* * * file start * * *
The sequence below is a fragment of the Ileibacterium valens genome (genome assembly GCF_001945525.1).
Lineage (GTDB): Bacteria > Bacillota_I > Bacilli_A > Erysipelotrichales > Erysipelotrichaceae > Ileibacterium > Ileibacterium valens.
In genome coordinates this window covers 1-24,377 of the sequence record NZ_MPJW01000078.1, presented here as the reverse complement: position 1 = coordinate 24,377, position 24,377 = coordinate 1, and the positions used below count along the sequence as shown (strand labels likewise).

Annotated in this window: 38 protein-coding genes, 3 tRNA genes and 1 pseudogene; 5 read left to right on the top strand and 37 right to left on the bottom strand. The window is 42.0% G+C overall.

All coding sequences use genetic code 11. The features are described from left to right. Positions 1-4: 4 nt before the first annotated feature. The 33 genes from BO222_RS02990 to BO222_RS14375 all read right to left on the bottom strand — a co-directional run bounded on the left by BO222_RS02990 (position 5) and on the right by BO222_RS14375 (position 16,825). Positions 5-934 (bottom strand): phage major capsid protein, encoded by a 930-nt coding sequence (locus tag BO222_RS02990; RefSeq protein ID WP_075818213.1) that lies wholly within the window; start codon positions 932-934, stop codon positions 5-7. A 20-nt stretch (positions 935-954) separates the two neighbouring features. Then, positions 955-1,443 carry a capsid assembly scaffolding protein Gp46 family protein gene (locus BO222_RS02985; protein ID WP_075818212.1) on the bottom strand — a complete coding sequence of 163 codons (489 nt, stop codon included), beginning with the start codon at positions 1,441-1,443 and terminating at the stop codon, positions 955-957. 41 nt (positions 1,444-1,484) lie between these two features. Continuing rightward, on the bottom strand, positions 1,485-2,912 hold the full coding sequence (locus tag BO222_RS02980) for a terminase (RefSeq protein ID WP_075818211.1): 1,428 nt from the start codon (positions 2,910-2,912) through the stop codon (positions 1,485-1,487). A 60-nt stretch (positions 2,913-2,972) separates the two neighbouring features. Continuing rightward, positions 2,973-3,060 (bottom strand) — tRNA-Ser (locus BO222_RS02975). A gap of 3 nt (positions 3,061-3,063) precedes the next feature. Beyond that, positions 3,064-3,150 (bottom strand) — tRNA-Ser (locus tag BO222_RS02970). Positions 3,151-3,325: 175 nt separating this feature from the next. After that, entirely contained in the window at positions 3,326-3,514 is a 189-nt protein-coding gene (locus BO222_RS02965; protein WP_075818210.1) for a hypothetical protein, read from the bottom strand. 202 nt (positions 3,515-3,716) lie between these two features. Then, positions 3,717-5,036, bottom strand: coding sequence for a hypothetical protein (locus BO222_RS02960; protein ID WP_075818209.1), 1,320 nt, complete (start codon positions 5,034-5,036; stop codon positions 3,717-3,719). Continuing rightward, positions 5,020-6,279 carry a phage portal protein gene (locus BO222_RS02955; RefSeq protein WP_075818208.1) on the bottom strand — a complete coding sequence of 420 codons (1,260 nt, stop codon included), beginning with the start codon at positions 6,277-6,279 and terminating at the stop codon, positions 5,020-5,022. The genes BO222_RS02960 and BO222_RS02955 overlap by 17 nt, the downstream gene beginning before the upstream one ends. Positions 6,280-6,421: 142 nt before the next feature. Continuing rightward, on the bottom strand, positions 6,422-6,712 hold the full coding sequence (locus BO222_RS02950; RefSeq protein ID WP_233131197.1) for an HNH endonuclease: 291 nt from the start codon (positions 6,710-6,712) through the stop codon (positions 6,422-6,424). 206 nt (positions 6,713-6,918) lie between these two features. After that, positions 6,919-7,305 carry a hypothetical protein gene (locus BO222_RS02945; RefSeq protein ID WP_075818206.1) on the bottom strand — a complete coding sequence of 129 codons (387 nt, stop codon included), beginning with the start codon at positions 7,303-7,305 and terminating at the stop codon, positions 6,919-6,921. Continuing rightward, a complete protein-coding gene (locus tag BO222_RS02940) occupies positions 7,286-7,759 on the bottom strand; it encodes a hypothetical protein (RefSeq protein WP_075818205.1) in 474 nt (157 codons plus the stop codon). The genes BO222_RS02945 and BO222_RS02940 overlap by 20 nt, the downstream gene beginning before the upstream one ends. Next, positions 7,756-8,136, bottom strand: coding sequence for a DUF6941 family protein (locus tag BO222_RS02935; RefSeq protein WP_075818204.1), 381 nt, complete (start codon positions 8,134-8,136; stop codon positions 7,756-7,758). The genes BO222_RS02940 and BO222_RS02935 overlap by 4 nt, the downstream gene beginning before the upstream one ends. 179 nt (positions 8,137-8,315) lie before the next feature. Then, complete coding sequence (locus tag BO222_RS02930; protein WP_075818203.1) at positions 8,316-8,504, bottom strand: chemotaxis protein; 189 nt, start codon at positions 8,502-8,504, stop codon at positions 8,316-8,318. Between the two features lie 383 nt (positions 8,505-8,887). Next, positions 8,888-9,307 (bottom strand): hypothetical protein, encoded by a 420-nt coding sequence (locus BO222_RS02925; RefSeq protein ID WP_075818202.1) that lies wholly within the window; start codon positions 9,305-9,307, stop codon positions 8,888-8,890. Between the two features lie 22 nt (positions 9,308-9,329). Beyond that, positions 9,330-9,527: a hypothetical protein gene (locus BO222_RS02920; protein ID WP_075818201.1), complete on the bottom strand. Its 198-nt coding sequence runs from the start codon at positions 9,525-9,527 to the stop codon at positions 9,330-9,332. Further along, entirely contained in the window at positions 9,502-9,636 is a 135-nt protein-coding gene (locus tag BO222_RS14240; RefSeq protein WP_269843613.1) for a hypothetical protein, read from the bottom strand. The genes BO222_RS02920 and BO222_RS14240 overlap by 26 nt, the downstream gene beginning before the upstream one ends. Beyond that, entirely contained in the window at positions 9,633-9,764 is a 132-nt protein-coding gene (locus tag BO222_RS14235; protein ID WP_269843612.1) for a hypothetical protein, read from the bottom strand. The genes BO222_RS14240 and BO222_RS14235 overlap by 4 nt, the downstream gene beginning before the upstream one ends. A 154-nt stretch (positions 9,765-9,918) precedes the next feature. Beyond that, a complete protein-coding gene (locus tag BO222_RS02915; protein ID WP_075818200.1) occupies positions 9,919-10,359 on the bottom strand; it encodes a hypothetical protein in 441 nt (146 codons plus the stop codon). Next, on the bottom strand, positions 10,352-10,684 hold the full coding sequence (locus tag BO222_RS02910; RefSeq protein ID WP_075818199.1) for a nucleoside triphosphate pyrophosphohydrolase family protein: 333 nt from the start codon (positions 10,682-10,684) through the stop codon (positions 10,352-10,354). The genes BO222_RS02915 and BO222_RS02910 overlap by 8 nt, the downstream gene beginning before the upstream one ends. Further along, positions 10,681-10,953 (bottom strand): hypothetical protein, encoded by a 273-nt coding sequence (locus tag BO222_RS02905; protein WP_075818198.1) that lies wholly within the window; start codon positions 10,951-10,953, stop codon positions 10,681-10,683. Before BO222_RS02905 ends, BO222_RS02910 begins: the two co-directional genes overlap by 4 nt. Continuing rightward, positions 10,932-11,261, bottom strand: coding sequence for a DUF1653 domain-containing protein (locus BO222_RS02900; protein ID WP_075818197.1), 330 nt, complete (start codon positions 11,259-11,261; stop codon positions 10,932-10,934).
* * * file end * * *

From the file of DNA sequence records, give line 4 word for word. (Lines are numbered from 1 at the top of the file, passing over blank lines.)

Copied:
Annotated in this window: 38 protein-coding genes, 3 tRNA genes and 1 pseudogene; 5 read left to right on the top strand and 37 right to left on the bottom strand. The window is 42.0% G+C overall.